Question for John Burns????

Discussion in 'Long Range Hunting & Shooting' started by lerch, May 3, 2005.

  1. lerch

    lerch <strong>SPONSOR</strong>

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    Hi, my name is Steve from Oklahoma and I just wanted to say me and several other hunters around here love your show and I think you are doing a lot of good for this sport. My question is about the video equipment you use. I have noticed on several shots on your video and show that you can see the "bullet trace" or whatever you call it. I have noticed this myself several times target shooting or thumping long range prairie dogs. I am wondering how I could capture this on film. I am planning on using a 40 or 60 power spotting scope with a attachment to connect my sony mini-dv camcorder to it. I am wondering if this combo would be enough to capture this unique effect when shooting. I have video us shooting before and I have notice that when shooting a 300 rum with a 125 ballistic tip at 3450 fps I can film 2 or 3 frames of video between the muzzle blast and the bullet impact a 100yds. I don't know if this camera would be high speed enough to do some real good long range videoing. I am just wondering what ideas you or anyone else might have. THanks again and I can't wait to see next weeks show. /ubbthreads/images/graemlins/grin.gif
     
  2. ricka0

    ricka0 Well-Known Member

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    Lou Boyd is a EE who builds astronomical telescopes for a university in Ar is an expert on this topic. I would post the question at Xtreme Accuracy with at subject <font color="purple"> How do I video "bullet trace"? Lou? </font>
     

  3. Dave King

    Dave King Well-Known Member

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    I have recorded "trace" using both of my standard video cameras. One's an old Sony and the other a newer model digital Sony. I don't think there's any magic to capture trace.
     
  4. ricka0

    ricka0 Well-Known Member

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    [ QUOTE ]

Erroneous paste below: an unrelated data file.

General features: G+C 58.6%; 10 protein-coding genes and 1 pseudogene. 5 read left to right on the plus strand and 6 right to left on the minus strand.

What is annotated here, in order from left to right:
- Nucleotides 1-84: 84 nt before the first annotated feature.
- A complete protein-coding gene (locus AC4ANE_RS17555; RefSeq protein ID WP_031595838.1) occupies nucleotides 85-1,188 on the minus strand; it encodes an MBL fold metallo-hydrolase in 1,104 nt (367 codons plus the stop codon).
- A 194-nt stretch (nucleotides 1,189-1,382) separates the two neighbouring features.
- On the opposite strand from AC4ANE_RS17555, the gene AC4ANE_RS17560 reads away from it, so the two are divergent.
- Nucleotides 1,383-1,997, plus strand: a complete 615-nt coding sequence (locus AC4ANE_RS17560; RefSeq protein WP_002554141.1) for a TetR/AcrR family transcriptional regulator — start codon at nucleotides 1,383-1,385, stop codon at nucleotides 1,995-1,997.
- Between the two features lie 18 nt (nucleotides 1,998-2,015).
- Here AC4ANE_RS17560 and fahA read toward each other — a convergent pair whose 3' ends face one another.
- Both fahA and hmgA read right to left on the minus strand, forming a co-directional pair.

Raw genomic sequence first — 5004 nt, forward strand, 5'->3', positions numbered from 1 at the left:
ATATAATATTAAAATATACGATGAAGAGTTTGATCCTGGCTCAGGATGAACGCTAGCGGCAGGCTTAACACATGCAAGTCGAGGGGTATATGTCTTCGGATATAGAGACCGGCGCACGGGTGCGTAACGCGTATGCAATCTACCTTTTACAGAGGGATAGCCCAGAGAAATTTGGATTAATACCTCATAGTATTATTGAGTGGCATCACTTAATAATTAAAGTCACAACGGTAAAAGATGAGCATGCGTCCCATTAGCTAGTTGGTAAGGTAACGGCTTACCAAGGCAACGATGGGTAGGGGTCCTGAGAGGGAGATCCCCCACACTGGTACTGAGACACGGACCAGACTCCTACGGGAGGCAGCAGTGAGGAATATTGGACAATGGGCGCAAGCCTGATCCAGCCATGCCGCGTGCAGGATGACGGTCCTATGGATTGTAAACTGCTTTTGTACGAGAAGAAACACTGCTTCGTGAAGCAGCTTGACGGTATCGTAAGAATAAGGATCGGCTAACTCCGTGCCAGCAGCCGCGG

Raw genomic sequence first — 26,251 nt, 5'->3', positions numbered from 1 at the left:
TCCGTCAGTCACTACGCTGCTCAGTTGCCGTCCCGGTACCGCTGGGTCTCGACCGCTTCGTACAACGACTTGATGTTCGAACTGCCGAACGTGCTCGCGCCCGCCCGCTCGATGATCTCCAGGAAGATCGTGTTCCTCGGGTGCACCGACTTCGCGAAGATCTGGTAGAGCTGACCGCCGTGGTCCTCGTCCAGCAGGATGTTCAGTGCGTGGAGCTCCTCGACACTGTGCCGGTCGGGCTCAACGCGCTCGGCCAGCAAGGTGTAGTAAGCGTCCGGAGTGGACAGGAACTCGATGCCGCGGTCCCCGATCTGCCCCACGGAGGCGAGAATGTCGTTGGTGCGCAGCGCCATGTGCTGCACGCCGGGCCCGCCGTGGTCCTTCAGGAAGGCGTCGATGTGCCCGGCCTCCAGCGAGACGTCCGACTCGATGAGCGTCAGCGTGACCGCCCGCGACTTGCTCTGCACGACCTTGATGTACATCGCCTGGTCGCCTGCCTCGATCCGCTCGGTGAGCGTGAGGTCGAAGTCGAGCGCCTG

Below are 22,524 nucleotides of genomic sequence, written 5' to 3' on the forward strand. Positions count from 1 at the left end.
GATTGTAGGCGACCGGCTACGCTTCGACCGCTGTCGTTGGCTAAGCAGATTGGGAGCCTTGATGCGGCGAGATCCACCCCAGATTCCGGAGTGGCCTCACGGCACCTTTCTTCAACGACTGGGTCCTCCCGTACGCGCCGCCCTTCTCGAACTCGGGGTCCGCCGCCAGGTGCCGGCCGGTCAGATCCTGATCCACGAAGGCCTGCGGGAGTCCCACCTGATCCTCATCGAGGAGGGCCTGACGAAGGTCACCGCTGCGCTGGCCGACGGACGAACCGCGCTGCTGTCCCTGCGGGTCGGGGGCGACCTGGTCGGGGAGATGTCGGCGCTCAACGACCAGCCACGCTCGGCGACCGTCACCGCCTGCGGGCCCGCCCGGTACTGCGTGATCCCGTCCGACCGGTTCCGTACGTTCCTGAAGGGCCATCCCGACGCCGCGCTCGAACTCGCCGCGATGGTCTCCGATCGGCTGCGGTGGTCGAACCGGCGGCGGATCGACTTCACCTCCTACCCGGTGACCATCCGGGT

I have recorded "trace" using both of my standard video cameras. One's an old Sony and the other a newer model digital Sony. I don't think there's any magic to capture trace.

    [/ QUOTE ]
    Magic - No - science and Engineering, unquestionably. If your only goal is to get an identifiable trace, not that difficult.
    [​IMG]]
    If you want to capture a bullet cutting the deck as in the image above, it takes a bit more.
     
  5. goodgrouper

    goodgrouper Well-Known Member

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    I too have recorded many vapor trails in hours and hours of chuck hunt video over the years. I have just been using a standard 8mm Samsung with no special gadgetry. I have footage of vapor trails of everything from 17 hmr's to .338's and even a fifty! The vapor trails vary from condition to condition, but the 300 grain MK still produces the biggest trail as it "shovels" air out of the way en route to the target!
     
  6. Dave King

    Dave King Well-Known Member

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    BB

    I believe the original quest was about capturing trace on video as viewed from behind, the projectile along the line of flight. I don't think we're after a picture of a bullet in flight as viewed from the side in your strobe photo example.

    I believe even if we were to try to capture "trace" from a 90 degrees to line of flight position we'd need a shadowgraph type photo and it'd represent little other than a neat looking photo. The 'trace' is of little value if it can't be used to observe the majority of the flight path and call impact.
     
  7. ricka0

    ricka0 Well-Known Member

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    Agreed, but my point was the quality of the trace. Also you can take nice traces from 90 degree view with very high end equipment.